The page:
CHARLES RICE GOFF III EXECUTED EACH OF THE RECORDINGS IN THIS VOLUME BY INCORPORATING EITHER A PINK MAHALO UKULELE OR A PINK MATTEL BARBIE VIOLIN (OR IN MANY CASES, BOTH) INTO THE COMPOSITIONAL PROCESS. ALL PIECES WERE COMPOSED, RESEARCHED, PERFORMED, AND PRODUCED BY GOFF III DURING THE FIRST HALF OF 2006. MANY OF THE MELODIES AND THEMES OF THESE PIECES WERE REVEALED TO GOFF THROUGH DREAMS...Copyright 2006 by Taped Rugs Productions
Do the non-musicians close to you understand your recordings?
The concept of "understanding" covers a lot of space. I think that many people who know me get the "why" aspects of my recordings, which, in my own understanding, are reactions to environment and circumstance. As for the "what" aspects, it's clear from the thousands of wide-ranging responses to my recordings that a lot fewer people see those in the same way that I do. Most of my artistic expressions are layered with multiple meanings. I assume that after producing this variety of art for over 30 years, my brain simply must be wired to create such elastic intercourse. Perhaps the most consistent "what" to understand in my recordings is the concept of the whole being more than the sum of its parts.Regarding the "how" aspects of my recordings, my compositional processes tend to be organically designed for each individual artistic expression. They often stray very far from one another and very far from convention. No non-musicians get the "how," and it's rare that the musicians get it either.
How did you come across the ukulele and violin featured here?
In the autumn of 2005, I won a contest which was put on by the Public Transit Division of the City of Lawrence, Kansas. The City chose a graphic for a t-shirt which I designed to celebrate the fifth anniversary of its local bus system. (I have attached a jpeg image of the graphic to this email.) I got all sorts of gift certificates and other treasures for winning this contest. I used some of my victory booty to purchase the ukulele and violin. I chose these instruments for their size, color, weight, and versatility, in anticipation of my tour of the Southeast USA, which I took during the summer of 2006. Much of the music of PINK WOODEN BODIES was created as I familiarized myself with the sonic potentials of these instruments.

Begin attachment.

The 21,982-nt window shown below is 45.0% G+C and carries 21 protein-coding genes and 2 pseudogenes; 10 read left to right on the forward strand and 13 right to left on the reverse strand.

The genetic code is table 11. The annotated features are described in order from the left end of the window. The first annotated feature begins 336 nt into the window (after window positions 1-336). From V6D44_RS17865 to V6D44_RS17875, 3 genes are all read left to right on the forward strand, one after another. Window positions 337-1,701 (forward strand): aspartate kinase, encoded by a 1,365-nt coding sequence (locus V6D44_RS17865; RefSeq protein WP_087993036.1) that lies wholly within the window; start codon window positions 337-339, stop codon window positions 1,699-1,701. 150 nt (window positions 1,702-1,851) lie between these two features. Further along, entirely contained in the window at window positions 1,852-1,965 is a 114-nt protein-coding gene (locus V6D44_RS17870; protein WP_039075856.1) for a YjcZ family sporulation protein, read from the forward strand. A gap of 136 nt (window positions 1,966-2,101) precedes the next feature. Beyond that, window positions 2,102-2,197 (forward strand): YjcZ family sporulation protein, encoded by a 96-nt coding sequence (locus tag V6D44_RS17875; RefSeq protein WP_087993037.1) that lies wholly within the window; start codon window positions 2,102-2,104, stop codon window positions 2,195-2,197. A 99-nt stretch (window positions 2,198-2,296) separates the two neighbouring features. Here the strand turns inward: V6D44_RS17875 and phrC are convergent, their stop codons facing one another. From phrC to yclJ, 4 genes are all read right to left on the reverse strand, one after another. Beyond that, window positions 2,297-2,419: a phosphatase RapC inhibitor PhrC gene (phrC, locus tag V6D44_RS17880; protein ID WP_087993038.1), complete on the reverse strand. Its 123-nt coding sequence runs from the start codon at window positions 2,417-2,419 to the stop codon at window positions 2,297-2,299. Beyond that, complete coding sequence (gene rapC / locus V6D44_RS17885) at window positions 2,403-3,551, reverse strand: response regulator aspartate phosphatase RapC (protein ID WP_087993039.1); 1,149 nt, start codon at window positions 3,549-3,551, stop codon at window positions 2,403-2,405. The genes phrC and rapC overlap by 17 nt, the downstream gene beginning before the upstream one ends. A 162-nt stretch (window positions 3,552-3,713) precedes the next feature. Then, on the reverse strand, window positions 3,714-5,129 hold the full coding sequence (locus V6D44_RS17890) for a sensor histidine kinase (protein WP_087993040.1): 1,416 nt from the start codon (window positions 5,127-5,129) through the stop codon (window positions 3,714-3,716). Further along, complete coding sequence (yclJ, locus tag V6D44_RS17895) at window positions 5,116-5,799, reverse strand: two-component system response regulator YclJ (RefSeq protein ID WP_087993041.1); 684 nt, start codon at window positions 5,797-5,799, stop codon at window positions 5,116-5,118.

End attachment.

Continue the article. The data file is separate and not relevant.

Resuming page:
Tell us about making "No Commercial Interruptions".
First off, while many of the recordings on PINK WOODEN BODIES incorporate melodies which I dreamed and later interpreted, this piece was instead sculpted from a variety of sounds and ideas which were very much a part of my waking consciousness. I produced the digital keyboard sounds with a Casio KA-20 that I had personally modified back in the early 1990's (long before I had ever heard the term "circuit bending"). The string sounds on the piece were my attempts to harmonize the rhythms and pitches that I produced on the keyboard with a bit of ukulele improvisation. I recorded the thunder storm sounds from the porch of my Lawrence, Kansas, home. The most prominent verbiage in the piece comes from actual commercial interruptions of a Beatles internet show that I used to listen to on "Live 365." Every broadcast of this show was periodically interrupted with annoying announcements to tell me that they wouldn't interrupt the show any more with these annoying announcements if I paid them for a VIP subscription. There are also vocal bits in this collage that I personally chanted. I lifted the non-English language verbiage for the piece from somewhere that I can't recall (possible sources: a cassette tape that I purchased from a Salvation Army store, another Live 365 internet show, a shortwave radio broadcast).All of these elements were cut up, overlaid, effected, and edited by yours truly on an early 21st Century version of Cool Edit Pro computer software.
Where do you get your found sounds, or how do you record them? Do you have a way of archiving them for future use?
Again, all of my compositions are organic to themselves, based on reactions to environment and circumstance, which means that just about anywhere sounds exist can be a place for me to "get" them. If I record them on tape, I keep the tape as a storage place for them. If I record them digitally, they eventually end up on my computer hard drive until I use them. I have been incorporating "found sounds" into my recordings and performances since the 1970's, often manipulating and arranging them far from their original contexts to fit into my artistic expressions. These sonic machinations have provided many of my works with multiple layers of "meaning" which never possibly could be conveyed otherwise.
Tell us about the artwork.
I created the art for PINK WOODEN BODIES by manipulating a couple of high-definition photographs that I shot of my Mahalo Ukulele and my Barbie Violin. I used the computer software: "Adobe Photoshop" and "Corel Paint Shop Pro" to bend and shape these pink wooden instruments into appropriate forms for this album's cover art. I recommend that interested viewers see all four panels of the CDR cover to get the full effect of my visual experimentation (link below):http://www.archive.org/download/PinkWoodenBodies/PinkWoodenBodiesFullCover.pdf